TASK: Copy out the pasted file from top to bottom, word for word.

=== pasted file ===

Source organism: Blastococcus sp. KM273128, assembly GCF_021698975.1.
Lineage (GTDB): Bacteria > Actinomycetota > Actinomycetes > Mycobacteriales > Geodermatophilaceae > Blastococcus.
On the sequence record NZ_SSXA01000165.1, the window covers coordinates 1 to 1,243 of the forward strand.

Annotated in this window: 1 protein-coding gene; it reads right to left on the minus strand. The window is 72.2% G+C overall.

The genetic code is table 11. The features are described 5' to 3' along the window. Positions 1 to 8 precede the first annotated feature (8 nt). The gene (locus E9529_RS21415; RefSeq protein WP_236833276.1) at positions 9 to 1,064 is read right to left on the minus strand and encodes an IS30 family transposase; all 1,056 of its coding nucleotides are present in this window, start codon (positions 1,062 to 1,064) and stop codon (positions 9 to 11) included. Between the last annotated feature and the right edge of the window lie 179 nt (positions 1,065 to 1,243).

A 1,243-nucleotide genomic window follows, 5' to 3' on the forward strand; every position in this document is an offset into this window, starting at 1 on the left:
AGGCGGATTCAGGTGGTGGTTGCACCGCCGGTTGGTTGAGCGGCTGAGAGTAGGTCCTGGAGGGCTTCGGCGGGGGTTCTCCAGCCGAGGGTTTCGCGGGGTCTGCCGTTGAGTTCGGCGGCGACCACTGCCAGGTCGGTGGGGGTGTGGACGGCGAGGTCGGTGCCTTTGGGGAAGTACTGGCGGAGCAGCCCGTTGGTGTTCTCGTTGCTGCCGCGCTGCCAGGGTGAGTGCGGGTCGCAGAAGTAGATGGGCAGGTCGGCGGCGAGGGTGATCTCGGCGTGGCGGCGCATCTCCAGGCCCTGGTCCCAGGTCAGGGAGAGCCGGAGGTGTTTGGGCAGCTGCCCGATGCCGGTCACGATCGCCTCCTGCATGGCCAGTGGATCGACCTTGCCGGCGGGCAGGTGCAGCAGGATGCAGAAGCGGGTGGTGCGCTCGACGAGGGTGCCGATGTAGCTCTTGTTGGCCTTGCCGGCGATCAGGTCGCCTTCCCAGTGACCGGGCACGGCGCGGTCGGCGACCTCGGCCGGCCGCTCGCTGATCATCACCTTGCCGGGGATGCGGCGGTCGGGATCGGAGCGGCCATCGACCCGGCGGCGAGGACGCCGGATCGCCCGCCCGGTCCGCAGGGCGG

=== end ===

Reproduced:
Source organism: Blastococcus sp. KM273128, assembly GCF_021698975.1.
Lineage (GTDB): Bacteria > Actinomycetota > Actinomycetes > Mycobacteriales > Geodermatophilaceae > Blastococcus.
On the sequence record NZ_SSXA01000165.1, the window covers coordinates 1 to 1,243 of the forward strand.

Annotated in this window: 1 protein-coding gene; it reads right to left on the minus strand. The window is 72.2% G+C overall.

The genetic code is table 11. The features are described 5' to 3' along the window. Positions 1 to 8 precede the first annotated feature (8 nt). The gene (locus E9529_RS21415; RefSeq protein WP_236833276.1) at positions 9 to 1,064 is read right to left on the minus strand and encodes an IS30 family transposase; all 1,056 of its coding nucleotides are present in this window, start codon (positions 1,062 to 1,064) and stop codon (positions 9 to 11) included. Between the last annotated feature and the right edge of the window lie 179 nt (positions 1,065 to 1,243).

A 1,243-nucleotide genomic window follows, 5' to 3' on the forward strand; every position in this document is an offset into this window, starting at 1 on the left:
AGGCGGATTCAGGTGGTGGTTGCACCGCCGGTTGGTTGAGCGGCTGAGAGTAGGTCCTGGAGGGCTTCGGCGGGGGTTCTCCAGCCGAGGGTTTCGCGGGGTCTGCCGTTGAGTTCGGCGGCGACCACTGCCAGGTCGGTGGGGGTGTGGACGGCGAGGTCGGTGCCTTTGGGGAAGTACTGGCGGAGCAGCCCGTTGGTGTTCTCGTTGCTGCCGCGCTGCCAGGGTGAGTGCGGGTCGCAGAAGTAGATGGGCAGGTCGGCGGCGAGGGTGATCTCGGCGTGGCGGCGCATCTCCAGGCCCTGGTCCCAGGTCAGGGAGAGCCGGAGGTGTTTGGGCAGCTGCCCGATGCCGGTCACGATCGCCTCCTGCATGGCCAGTGGATCGACCTTGCCGGCGGGCAGGTGCAGCAGGATGCAGAAGCGGGTGGTGCGCTCGACGAGGGTGCCGATGTAGCTCTTGTTGGCCTTGCCGGCGATCAGGTCGCCTTCCCAGTGACCGGGCACGGCGCGGTCGGCGACCTCGGCCGGCCGCTCGCTGATCATCACCTTGCCGGGGATGCGGCGGTCGGGATCGGAGCGGCCATCGACCCGGCGGCGAGGACGCCGGATCGCCCGCCCGGTCCGCAGGGCGG